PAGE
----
The following documents regarding Substantial Equivalence and predicate devices should be read:

Here are a few additional notes on the subject:

  • Multiple predicate devices are only acceptable under certain circumstances. Refer to the 510(k) final guidance to know when this is appropriate. Also, split predicates are inconsistent with the 510(k) regulatory standard.
  • Reference Devices may also be used to support scientific methodology or standard reference values. Note that these are not predicate devices.
  • If after due diligence no identifiable predicate device is known, you may want to consider a de novo.

Researching FDA Regulation, Summaries, and Previous 510(k) Submissions

Begin at the FDA’s medical device premarket notification page, which provides information on cleared devices and access to detailed device summaries.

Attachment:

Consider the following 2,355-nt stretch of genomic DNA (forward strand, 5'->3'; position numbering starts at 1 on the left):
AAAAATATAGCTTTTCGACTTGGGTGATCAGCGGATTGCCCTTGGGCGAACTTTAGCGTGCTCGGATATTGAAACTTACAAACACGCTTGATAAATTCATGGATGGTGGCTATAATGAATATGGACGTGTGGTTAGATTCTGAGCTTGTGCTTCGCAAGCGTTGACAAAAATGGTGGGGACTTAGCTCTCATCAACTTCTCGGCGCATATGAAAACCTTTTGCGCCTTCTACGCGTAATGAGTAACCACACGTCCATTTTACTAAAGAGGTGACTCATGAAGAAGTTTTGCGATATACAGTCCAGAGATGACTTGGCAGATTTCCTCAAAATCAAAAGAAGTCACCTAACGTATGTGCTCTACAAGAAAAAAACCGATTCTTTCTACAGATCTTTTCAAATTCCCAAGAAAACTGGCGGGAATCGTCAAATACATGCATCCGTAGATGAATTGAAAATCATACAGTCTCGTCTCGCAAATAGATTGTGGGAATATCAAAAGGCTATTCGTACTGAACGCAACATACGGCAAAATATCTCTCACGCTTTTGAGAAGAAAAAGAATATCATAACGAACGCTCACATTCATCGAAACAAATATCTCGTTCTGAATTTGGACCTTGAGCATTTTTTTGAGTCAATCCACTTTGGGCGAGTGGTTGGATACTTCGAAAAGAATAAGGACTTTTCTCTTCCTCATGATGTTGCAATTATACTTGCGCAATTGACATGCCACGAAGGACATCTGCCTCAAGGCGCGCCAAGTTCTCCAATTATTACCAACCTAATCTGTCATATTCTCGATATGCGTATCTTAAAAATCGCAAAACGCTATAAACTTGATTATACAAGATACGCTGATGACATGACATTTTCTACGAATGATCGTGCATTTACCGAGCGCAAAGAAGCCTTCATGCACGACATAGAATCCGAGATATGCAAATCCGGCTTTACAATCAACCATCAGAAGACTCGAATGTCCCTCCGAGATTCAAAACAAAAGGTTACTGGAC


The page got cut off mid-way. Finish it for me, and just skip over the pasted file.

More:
Analyzing previously cleared 510(k) submissions, like those available from Redica Systems, can provide valuable examples to guide your submission process.

Viewing a sample 510(k) that has already been submitted can also be valuable. Redica Systems offers a free sample 510(k) that can be downloaded here. This sample 510(k) includes FDA correspondence, amendments, and reviewer information. Medical device manufacturers can use this sample 510(k) as a guide for their next submission.

For Questions

FDA recognizes that preparing a 510(k) can be complex and confusing. To that end, the Center for Devices and Radiological Health (CDRH) has established the Division of Industry and Consumer Education (DICE), which offers help in resolving medical device questions and generally responds to questions within two working days. Contact information is available at

The same page also offers a link to “Device Advice” which addresses the most commonly asked questions about device definition, how to study and market a device, user fees, device registration and listing, and online training for the medical device industry.